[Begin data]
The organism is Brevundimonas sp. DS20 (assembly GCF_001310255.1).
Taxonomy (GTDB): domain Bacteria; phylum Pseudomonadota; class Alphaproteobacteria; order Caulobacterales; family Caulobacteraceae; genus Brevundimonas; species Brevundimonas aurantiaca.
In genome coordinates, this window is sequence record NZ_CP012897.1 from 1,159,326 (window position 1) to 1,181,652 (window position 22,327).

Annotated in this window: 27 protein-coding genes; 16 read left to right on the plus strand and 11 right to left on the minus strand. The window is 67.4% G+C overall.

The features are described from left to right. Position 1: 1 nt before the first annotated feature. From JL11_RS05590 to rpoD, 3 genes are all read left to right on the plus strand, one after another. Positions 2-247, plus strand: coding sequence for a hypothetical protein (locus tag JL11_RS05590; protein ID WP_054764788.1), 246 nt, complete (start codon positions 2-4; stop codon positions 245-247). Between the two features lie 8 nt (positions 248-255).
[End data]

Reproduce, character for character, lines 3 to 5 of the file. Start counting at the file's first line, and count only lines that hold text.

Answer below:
In genome coordinates, this window is sequence record NZ_CP012897.1 from 1,159,326 (window position 1) to 1,181,652 (window position 22,327).

Annotated in this window: 27 protein-coding genes; 16 read left to right on the plus strand and 11 right to left on the minus strand. The window is 67.4% G+C overall.

The features are described from left to right. Position 1: 1 nt before the first annotated feature. From JL11_RS05590 to rpoD, 3 genes are all read left to right on the plus strand, one after another. Positions 2-247, plus strand: coding sequence for a hypothetical protein (locus tag JL11_RS05590; protein ID WP_054764788.1), 246 nt, complete (start codon positions 2-4; stop codon positions 245-247). Between the two features lie 8 nt (positions 248-255).